Nonetheless, the carefully constructed tables cross-listing the text of the published The Silmarillion with its published source texts will be Kane’s outstanding contribution to the study of Tolkien’s mythology. Arda Reconstructed will be an excellent reference text for scholars and Tolkien devotees alike, just as Kane has claimed. Moreover, while Kane’s specific criticisms of Christopher’s editing cannot be wholly satisfactory, the documentation of the systematic reduction in the role of female characters in the texts might prove a valuable insight for extending Tolkien studies along feminist lines.

1.        Douglas Charles Kane, Arda Reconstructed: The Creation of the Published Silmarillion (Bethlehem: Lehigh UP, 2009), 55.
2. Kane, Arda Reconstructed, 64.
                        3. Ibid., 63
                        4. Ibid, 252 - 253.
                        5. Ibid, 252.
                        6. Kane, Arda Reconstructed, 74.
                        7. Ibid., 26.

Sunday, June 5, 2016

Glen Cook: Best Hack Writer Ever

While I've been hard at work on my Saruman chapter, I've also been reading The Instrumentalities of the Night by Glen Cook. Cook is, probably, my most favoritest hack writer, and I'd actually forgotten just how good he can be. I'm currently reading the fourth and final volume of the series. Interesting story about that. Two years ago, book IV earned the great distinction of being the only book I've ever "pre-ordered" -- and that includes the full hardcover price. Seriously, years went by with me on pins and needles as I waited for him to finish. Then . . .

. . . .then the book arrives, I get about 60 pages in, and . . . blah. I just put it down. It wasn't bad, but that was exactly the time when I'd begun studying for my Preliminary Exams. I was so excited to start that nothing off-list could entice me. So the book went to the shelf, and I let Cook simmer on the back-burner.***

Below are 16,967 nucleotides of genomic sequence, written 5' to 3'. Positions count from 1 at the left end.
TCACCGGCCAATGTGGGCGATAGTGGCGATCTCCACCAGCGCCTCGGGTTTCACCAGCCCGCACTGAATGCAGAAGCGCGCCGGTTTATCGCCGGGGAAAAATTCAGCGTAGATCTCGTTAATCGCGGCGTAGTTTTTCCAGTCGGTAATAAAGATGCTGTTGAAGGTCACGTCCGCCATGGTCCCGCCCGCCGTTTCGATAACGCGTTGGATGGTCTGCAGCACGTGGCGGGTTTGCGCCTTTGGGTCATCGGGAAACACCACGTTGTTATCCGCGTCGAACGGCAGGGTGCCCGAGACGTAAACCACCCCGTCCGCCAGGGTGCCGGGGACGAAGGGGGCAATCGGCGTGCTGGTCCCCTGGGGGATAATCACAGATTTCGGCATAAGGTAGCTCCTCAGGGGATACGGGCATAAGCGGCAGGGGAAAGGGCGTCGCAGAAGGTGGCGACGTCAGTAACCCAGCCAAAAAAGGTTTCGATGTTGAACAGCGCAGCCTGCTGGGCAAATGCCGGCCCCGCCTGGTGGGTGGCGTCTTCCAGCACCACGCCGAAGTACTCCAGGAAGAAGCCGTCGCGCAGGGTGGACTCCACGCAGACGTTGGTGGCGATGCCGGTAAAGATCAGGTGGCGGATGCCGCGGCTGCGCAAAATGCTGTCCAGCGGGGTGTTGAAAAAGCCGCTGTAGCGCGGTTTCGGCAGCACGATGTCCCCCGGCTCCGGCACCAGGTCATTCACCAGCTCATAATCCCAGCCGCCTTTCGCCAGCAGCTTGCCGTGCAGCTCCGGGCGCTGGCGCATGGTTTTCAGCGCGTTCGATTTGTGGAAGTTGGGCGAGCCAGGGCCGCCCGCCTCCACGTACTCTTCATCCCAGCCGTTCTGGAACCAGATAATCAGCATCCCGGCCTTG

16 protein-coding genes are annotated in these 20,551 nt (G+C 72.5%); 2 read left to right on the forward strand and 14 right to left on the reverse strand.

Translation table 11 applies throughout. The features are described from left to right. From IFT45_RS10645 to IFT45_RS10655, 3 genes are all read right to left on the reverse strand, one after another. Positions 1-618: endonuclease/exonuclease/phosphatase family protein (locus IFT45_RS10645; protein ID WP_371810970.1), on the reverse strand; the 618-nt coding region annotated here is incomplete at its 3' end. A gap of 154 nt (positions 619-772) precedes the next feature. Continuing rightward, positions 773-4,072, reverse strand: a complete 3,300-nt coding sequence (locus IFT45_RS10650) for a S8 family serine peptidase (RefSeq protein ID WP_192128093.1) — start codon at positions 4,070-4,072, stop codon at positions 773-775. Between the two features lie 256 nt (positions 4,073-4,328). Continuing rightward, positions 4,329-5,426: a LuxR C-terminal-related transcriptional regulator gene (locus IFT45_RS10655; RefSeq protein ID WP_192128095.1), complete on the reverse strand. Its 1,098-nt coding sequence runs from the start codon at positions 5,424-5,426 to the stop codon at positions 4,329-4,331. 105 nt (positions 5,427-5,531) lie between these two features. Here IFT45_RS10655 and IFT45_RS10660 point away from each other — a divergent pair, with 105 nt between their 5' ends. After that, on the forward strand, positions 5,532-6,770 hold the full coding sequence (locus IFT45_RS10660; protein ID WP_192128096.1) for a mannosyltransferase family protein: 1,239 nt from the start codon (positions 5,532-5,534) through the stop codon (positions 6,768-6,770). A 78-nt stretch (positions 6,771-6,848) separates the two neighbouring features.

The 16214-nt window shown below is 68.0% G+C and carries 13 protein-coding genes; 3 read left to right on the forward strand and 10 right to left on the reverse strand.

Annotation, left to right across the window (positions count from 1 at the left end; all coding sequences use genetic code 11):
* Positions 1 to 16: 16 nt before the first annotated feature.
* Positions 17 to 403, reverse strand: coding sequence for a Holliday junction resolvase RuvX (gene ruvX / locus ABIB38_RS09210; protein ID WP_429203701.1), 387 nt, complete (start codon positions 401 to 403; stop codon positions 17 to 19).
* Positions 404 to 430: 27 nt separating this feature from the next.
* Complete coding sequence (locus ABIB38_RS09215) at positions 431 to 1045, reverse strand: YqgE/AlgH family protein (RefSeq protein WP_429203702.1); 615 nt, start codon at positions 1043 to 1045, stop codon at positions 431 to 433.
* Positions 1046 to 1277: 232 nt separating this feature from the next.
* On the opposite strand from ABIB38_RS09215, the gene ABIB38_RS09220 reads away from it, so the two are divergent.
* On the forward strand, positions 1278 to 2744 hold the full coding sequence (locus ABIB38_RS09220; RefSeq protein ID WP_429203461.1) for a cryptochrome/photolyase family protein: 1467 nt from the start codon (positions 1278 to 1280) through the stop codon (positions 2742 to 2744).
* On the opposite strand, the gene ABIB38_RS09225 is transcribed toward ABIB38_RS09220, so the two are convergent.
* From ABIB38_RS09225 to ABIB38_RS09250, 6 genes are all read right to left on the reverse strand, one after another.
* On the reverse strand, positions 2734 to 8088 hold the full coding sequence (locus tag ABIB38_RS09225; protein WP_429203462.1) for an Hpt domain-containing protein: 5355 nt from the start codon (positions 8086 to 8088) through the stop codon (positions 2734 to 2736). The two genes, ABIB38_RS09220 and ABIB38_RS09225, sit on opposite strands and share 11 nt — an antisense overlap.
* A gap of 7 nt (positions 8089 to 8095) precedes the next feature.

Then, a few weeks ago, I found an out-of-the-way peer-reviewed fantasy journal, and I thought, "Huh. I still got an old conference paper on Cook, which I'd been holding on to until he finished the series. Now maybe I can re-vamp that paper, add some length, and get an easy publication out of it."

So that's what I plan to do: finish my Saruman chapter, then spend a week or two polishing up the Cook paper. In the meantime, I'm finishing up Book IV and wondering how I ever managed to put it down.

***See what I did there? Just a little academic blog humor -- "let Cook simmer on the . . . " Okay, well, maybe you had to be there.

Wednesday, June 1, 2016

My First Dip into Charlie Williams

So, while I've heard about Charles Williams in relation to Tolkien, I'd never actually read anything by him. In fact, only last summer did -- as I read Carpenter's The Inklings -- did I begin to know anything about Charles Williams at all. Being famed for the "third Inkling" is a bit like being famed for being the third wheel.

Anyway, while Carpenter had a fairly positive portrayal, he couldn't well ignore Williams's intense interest in supernaturalism and the occult. That put me off instantly. I'm already at a disadvantage in Inklings studies insofar as I can't take their religious views as seriously as they did, but the marginalization of hocus pocus and superstition is one of the happiest byproducts of the Enlightenment, so Williams's major theme had absolutely no personal interest for me. But duty calls, so I finally read two of his novels: War in Heaven and Descent into Hell.